Card sorting will help to find the best way to group content for your information architecture (IA). In a card sorting session, you’ll find out what information makes sense to your users.
Why do a card sort?
Card sorting helps to:
- group items to form your IA
- understand how users would categorise labels
- decide whether to make your IA subject-based, task-based or based on user types
There are different types of card sorting activities. In each instance, you will create the cards first but you or your users may add to them during the process.
This involves users sorting the cards into groups. There are no limits on the open card sort. New cards can be added at any level of the proposed structure.
This involves users sorting the cards into top-level categories you've created in advance.
This involves users sorting the cards into top-level categories you've created but they can also create their own. In a workshop setting, you might set a top-level structure but start by validating and refining that with the user group.
2 hours to 1 day
5 to 6
- To prepare cards, get page-level headings/labels from the different sections of your website.
- Write up these labels on index cards of one colour.
- Recruit a mix of people from the user groups of your website or site section. You will be testing in pairs. So you may have more than 1 pair in each session.
- Ideally, hold the activity in person so you can ask people why they made their choices.
- You may need to hold an online session. You can use card sorting software to create a URL of the activity. Then send the URL to your users to do the activity remotely, and send it back to you.
- a room with a large table
- index cards in 2 colours
- post-it notes in 2 colours
- felt pens
- brown paper and tape or blue tack to stick the final arrangement
- a camera to capture the results of each card sort
How to run a card sorting session
Step 1: Introduce the group
Introduce your group to the context of why this group of specific people are there.
Step 2: Explain the reason
Explain the reason for the card sort. For example, you might use card sorting to improve or work out the navigation of a website. The words on the cards represent the menu options/page titles.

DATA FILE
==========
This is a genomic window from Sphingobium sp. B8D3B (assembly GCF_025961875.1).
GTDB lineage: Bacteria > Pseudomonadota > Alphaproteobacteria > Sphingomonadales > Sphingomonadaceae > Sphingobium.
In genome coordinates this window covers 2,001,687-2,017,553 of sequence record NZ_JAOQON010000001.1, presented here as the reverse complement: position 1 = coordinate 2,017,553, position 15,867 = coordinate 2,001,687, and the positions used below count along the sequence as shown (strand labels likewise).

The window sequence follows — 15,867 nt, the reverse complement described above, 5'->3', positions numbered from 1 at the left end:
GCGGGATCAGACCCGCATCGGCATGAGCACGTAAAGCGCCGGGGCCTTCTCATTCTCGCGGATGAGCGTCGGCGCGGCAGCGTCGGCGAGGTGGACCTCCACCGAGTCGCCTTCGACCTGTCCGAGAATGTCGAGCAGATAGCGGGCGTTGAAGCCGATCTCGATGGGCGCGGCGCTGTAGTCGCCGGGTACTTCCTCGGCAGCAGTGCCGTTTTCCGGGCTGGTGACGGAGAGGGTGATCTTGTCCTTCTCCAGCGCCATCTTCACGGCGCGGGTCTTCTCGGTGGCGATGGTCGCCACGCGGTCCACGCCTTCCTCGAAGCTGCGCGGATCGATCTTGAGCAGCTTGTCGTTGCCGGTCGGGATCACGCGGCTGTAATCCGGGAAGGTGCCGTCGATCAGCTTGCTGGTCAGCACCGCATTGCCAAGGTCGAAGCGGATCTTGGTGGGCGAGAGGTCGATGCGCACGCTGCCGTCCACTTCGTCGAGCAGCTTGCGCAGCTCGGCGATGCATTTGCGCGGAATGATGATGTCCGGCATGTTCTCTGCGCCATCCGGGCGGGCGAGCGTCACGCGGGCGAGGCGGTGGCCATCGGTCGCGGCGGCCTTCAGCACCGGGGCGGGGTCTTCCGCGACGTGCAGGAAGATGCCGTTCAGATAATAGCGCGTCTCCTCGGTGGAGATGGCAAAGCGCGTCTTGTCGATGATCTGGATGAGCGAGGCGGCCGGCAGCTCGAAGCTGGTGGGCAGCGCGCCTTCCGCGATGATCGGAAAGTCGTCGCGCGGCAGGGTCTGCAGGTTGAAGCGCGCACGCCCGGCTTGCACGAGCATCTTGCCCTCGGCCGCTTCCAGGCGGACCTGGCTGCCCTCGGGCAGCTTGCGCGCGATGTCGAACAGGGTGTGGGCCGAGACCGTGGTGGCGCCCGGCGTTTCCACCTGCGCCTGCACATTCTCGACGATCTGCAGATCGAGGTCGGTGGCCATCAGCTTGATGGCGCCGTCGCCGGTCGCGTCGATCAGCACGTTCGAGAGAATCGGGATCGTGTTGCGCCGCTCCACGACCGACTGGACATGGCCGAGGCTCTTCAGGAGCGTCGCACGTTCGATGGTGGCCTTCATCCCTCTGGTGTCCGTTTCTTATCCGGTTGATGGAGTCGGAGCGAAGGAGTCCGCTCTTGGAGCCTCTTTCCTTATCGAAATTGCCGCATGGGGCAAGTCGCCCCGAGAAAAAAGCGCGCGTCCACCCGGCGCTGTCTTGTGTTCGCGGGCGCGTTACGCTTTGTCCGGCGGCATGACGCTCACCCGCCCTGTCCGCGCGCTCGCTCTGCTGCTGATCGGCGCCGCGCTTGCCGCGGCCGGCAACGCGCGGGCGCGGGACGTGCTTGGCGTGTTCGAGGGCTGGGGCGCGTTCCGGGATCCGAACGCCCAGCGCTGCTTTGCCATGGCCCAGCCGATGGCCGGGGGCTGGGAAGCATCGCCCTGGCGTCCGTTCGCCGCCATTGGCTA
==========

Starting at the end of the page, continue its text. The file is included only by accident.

Step 3: Lay out the cards
Lay the cards out on a table in an unorganised way.
Step 4: Put people into pairs
Each pair will need to sort a separate set of cards and become familiar with them.
Step 5: Sort cards into groups
Sort cards into groups that are logical to them.
Step 6: Move cards (if required)
If they don’t understand any of the words, ask them to move those cards into another pile and organise what’s left.
Step 7: Label
Label each grouping with a post-it note as a heading.
Step 8: Make notes
- Ask each pair to note down if anything is missing.
- Write it on a different coloured post-it note and add it to a group.
- Note down if anything is redundant.
Step 9: Assess priorities
- Mark with a tick any card labels that they value.
- Mark a cross on any card labels they don’t understand.
Step 10: Ask questions
Ask questions to understand the kinds of content that they think will sit under those headings. Note down anything surprising.
Step 1: Explain why
Explain to your online participants why they have been selected for the session.
Step 2: Explain the reason
What is the reason for the card sort? For example, you might use card sorting to improve or work out the navigation of a website. The words on the cards represent the menu options/page titles.
Step 3: Explain the words
Explain that the words on the cards represent the menu options/page titles on the site.
Step 4: Image and questions
After you receive the results of their session, send them an image of it to discuss. Ask them questions about what kinds of content they think will sit under those headings.
Analysing the card sorting results is an important part of what you will do with this data. You are looking for patterns and insight into people’s mental models. Your analysis will depend on how much time you have.
Look for common groupings from each card sorting session.
Note level 1 categories, order, rank, what is discarded and added.
You can also conduct further testing with tree-testing software to help improve the user experience of your website.
Your synthesis may take from 2 hours to 1 day, depending on the size of the website or section.